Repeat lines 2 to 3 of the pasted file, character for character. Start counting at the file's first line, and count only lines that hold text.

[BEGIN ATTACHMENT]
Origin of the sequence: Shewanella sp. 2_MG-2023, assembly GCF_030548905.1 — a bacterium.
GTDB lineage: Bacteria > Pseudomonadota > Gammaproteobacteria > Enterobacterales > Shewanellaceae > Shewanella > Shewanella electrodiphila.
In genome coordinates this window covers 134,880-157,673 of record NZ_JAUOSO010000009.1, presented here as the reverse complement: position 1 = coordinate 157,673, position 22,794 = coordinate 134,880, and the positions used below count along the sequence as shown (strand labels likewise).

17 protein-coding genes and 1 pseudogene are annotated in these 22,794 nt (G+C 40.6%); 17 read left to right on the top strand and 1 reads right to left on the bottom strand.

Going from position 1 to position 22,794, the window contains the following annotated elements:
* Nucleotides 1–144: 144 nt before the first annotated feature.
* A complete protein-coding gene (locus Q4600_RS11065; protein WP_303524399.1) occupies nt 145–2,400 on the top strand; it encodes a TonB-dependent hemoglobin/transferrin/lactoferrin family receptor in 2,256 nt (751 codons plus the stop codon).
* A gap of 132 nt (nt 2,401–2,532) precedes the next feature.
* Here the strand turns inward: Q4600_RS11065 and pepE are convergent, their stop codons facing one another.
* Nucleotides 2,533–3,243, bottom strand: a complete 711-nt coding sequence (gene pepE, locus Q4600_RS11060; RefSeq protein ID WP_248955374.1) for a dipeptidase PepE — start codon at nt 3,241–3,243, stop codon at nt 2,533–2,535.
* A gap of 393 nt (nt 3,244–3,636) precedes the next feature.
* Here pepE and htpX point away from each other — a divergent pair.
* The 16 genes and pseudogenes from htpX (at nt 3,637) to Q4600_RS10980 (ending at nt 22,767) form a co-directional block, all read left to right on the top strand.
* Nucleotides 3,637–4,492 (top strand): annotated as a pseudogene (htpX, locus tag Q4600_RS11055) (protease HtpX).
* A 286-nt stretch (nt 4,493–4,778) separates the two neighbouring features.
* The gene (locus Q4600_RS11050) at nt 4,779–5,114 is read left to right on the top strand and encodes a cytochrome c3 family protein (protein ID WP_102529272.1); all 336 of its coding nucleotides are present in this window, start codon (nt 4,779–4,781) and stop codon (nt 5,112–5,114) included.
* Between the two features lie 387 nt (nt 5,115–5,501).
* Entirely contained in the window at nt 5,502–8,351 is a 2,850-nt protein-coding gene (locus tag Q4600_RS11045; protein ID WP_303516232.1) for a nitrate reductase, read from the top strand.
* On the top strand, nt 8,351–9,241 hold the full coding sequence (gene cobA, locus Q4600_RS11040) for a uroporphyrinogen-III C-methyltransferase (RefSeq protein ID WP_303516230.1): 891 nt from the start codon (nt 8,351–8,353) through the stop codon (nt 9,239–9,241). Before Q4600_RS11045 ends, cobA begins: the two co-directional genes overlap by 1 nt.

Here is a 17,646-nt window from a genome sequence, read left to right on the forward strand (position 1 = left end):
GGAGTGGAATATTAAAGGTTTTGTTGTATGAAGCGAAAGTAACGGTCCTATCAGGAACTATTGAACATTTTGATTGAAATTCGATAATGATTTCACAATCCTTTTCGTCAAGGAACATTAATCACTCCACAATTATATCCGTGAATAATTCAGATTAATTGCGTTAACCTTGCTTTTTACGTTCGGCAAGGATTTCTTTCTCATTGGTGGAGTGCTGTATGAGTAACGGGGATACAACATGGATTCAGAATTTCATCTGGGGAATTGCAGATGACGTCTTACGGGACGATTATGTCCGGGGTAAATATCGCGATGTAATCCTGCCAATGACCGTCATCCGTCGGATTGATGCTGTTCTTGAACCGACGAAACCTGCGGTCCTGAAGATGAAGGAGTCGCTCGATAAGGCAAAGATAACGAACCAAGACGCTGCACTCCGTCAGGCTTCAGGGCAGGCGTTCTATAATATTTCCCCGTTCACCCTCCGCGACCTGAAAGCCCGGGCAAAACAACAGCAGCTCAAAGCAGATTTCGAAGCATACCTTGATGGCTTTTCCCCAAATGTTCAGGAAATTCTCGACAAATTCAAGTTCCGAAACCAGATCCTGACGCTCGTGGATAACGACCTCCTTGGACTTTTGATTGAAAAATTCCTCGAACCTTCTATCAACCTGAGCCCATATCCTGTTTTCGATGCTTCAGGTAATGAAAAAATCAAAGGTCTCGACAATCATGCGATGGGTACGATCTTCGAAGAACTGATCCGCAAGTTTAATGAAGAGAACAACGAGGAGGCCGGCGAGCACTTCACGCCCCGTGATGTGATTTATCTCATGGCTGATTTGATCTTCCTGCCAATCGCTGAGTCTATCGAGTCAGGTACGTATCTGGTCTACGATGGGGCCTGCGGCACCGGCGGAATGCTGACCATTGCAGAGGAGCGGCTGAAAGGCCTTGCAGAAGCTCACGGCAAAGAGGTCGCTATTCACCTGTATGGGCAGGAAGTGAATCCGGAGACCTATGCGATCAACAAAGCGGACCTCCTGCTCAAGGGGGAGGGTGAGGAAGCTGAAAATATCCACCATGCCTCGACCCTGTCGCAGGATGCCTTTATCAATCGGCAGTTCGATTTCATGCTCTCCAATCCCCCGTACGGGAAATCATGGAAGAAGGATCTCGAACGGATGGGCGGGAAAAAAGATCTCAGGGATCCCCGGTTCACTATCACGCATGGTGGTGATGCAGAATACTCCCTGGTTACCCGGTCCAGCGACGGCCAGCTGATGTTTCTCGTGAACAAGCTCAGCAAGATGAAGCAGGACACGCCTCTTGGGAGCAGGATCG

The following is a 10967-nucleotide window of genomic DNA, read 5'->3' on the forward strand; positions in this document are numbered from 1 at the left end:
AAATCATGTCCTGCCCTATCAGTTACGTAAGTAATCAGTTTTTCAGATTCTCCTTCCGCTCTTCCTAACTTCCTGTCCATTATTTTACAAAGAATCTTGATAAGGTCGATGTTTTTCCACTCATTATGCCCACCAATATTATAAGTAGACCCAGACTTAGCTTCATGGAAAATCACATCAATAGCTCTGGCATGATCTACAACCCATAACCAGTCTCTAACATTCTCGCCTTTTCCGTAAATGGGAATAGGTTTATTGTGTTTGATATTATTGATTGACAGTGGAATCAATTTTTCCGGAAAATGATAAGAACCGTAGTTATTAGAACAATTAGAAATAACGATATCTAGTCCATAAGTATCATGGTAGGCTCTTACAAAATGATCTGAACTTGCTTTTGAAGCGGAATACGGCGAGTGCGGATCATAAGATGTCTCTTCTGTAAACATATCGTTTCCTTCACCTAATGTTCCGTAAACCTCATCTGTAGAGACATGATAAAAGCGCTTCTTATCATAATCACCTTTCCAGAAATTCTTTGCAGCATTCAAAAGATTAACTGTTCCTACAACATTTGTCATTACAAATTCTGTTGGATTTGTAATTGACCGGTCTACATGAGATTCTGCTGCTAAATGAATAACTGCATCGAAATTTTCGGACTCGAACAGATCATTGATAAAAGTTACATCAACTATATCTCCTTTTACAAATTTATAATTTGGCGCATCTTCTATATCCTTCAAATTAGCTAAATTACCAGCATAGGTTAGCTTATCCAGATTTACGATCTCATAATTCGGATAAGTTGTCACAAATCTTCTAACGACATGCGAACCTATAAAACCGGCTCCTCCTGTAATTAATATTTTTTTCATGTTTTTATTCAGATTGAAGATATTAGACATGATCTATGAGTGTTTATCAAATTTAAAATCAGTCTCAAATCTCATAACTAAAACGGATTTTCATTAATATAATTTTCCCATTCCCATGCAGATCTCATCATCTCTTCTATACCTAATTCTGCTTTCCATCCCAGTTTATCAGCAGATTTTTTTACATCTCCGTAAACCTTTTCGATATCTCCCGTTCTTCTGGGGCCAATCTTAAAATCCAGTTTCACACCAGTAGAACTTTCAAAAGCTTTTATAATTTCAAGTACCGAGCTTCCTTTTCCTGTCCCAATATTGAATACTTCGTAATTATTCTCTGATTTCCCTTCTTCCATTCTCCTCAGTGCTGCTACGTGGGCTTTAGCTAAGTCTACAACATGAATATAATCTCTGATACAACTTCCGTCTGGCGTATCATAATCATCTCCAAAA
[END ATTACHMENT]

GTDB lineage: Bacteria > Pseudomonadota > Gammaproteobacteria > Enterobacterales > Shewanellaceae > Shewanella > Shewanella electrodiphila.
In genome coordinates this window covers 134,880-157,673 of record NZ_JAUOSO010000009.1, presented here as the reverse complement: position 1 = coordinate 157,673, position 22,794 = coordinate 134,880, and the positions used below count along the sequence as shown (strand labels likewise).